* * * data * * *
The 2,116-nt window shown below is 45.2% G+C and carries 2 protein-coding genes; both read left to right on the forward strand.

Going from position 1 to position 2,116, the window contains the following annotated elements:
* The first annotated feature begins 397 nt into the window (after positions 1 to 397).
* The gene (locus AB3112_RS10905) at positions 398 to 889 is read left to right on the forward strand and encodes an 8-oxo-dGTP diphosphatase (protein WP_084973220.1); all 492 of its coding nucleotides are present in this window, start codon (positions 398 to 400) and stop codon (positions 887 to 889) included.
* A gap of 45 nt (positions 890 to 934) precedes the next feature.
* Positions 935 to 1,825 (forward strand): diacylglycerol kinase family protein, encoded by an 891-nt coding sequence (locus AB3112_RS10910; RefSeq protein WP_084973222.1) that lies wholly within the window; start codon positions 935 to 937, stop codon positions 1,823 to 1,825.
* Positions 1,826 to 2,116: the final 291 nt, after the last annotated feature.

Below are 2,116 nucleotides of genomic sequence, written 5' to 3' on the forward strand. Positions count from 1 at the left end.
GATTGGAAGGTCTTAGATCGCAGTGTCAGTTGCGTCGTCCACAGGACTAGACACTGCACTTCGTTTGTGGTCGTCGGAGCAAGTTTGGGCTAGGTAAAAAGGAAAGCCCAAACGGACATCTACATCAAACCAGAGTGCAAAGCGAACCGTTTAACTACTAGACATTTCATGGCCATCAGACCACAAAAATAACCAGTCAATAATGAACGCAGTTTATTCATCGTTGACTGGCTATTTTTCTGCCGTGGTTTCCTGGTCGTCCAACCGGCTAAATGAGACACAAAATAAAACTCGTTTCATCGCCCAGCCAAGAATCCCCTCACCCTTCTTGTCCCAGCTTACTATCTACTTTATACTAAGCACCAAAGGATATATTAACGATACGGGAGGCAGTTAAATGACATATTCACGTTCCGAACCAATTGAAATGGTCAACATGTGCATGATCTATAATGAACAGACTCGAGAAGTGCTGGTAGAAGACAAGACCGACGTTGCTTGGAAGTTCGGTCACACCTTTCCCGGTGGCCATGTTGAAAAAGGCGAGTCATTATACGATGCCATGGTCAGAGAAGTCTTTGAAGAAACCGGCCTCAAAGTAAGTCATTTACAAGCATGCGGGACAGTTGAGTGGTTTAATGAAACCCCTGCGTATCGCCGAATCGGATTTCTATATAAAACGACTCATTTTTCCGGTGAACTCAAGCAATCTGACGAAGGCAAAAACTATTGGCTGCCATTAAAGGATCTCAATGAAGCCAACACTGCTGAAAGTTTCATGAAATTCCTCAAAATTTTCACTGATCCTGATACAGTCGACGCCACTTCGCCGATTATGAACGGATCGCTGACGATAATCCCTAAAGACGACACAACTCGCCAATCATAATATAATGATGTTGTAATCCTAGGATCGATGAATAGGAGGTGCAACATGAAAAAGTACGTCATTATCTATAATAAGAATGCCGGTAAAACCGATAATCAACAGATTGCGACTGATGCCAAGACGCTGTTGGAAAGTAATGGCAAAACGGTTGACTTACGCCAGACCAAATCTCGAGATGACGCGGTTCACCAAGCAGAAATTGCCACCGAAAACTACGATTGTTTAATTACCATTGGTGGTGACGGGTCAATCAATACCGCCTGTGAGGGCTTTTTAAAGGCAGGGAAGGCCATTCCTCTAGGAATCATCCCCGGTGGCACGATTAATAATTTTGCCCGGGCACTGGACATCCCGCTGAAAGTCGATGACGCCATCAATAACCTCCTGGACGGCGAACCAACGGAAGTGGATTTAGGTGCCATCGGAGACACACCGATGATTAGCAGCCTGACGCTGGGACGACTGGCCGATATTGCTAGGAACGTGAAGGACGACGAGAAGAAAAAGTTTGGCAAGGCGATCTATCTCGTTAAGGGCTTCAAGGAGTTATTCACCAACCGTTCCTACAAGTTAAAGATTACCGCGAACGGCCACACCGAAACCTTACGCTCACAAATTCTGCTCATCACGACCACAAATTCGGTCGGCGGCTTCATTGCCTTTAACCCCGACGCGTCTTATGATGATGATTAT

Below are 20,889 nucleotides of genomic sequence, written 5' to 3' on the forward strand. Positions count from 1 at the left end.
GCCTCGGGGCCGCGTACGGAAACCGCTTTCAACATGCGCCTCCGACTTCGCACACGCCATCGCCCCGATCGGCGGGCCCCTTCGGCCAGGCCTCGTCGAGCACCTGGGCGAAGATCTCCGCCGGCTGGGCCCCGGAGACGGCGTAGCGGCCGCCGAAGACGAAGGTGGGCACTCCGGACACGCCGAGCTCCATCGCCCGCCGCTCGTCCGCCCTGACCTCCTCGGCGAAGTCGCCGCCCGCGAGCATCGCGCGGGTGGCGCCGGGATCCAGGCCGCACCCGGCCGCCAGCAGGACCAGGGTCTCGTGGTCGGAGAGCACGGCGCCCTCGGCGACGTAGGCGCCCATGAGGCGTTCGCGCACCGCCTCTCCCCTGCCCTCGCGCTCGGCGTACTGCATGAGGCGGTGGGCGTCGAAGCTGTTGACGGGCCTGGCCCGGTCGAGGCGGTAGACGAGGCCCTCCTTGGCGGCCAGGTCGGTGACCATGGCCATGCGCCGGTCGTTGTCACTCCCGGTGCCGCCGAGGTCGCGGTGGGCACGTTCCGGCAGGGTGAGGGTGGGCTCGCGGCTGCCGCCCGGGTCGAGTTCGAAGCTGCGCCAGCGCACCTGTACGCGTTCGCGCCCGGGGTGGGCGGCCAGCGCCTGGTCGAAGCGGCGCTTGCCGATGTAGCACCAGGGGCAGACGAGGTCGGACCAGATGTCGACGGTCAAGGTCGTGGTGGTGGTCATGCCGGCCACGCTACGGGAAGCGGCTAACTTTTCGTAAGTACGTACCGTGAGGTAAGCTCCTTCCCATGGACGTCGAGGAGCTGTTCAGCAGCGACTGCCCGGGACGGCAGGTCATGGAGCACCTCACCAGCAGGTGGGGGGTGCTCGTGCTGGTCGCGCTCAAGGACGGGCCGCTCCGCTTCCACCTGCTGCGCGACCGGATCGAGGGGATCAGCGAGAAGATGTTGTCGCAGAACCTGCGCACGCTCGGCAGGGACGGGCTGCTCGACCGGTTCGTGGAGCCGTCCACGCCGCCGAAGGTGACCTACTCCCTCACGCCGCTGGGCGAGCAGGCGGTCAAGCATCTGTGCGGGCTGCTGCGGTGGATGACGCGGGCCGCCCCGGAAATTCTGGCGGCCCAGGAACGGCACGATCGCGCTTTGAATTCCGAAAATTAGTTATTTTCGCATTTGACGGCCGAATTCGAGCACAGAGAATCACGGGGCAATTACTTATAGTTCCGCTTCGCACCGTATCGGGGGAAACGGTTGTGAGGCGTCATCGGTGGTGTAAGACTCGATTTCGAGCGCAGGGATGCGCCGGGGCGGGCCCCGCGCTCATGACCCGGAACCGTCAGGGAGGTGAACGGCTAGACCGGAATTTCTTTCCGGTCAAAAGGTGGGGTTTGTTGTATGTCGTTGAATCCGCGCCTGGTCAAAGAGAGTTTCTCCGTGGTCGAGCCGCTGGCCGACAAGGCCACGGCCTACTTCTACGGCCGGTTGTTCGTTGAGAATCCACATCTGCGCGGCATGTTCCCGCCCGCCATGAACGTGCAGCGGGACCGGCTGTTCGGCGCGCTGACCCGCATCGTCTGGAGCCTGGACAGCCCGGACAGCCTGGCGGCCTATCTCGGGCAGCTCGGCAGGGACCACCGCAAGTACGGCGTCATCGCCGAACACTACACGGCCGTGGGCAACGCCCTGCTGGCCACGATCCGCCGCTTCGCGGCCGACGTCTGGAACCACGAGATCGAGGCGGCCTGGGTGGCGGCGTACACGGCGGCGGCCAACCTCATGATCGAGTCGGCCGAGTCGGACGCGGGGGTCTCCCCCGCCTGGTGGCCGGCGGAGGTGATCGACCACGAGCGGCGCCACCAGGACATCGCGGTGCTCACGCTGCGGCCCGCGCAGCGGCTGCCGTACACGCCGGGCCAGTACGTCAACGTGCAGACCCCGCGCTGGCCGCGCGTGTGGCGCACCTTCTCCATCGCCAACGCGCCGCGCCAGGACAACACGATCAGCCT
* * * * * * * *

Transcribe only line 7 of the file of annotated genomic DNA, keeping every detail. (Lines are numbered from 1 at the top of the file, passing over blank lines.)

* Positions 1,826 to 2,116: the final 291 nt, after the last annotated feature.